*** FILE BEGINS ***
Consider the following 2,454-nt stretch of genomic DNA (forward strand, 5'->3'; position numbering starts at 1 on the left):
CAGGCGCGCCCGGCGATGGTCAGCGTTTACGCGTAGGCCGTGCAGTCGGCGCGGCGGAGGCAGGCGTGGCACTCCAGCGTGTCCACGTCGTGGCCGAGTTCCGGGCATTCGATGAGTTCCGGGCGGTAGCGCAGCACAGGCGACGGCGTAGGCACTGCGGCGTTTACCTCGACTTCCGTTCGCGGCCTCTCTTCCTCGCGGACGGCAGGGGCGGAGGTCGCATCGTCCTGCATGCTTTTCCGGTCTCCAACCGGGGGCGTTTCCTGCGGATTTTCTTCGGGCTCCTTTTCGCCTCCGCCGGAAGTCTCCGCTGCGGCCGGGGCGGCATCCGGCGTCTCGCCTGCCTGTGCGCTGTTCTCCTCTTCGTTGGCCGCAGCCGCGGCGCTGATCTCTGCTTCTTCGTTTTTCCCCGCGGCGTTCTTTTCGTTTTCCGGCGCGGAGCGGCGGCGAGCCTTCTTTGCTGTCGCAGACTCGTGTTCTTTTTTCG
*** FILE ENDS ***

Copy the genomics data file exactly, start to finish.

Consider the following 2,454-nt stretch of genomic DNA (forward strand, 5'->3'; position numbering starts at 1 on the left):
CAGGCGCGCCCGGCGATGGTCAGCGTTTACGCGTAGGCCGTGCAGTCGGCGCGGCGGAGGCAGGCGTGGCACTCCAGCGTGTCCACGTCGTGGCCGAGTTCCGGGCATTCGATGAGTTCCGGGCGGTAGCGCAGCACAGGCGACGGCGTAGGCACTGCGGCGTTTACCTCGACTTCCGTTCGCGGCCTCTCTTCCTCGCGGACGGCAGGGGCGGAGGTCGCATCGTCCTGCATGCTTTTCCGGTCTCCAACCGGGGGCGTTTCCTGCGGATTTTCTTCGGGCTCCTTTTCGCCTCCGCCGGAAGTCTCCGCTGCGGCCGGGGCGGCATCCGGCGTCTCGCCTGCCTGTGCGCTGTTCTCCTCTTCGTTGGCCGCAGCCGCGGCGCTGATCTCTGCTTCTTCGTTTTTCCCCGCGGCGTTCTTTTCGTTTTCCGGCGCGGAGCGGCGGCGAGCCTTCTTTGCTGTCGCAGACTCGTGTTCTTTTTTCG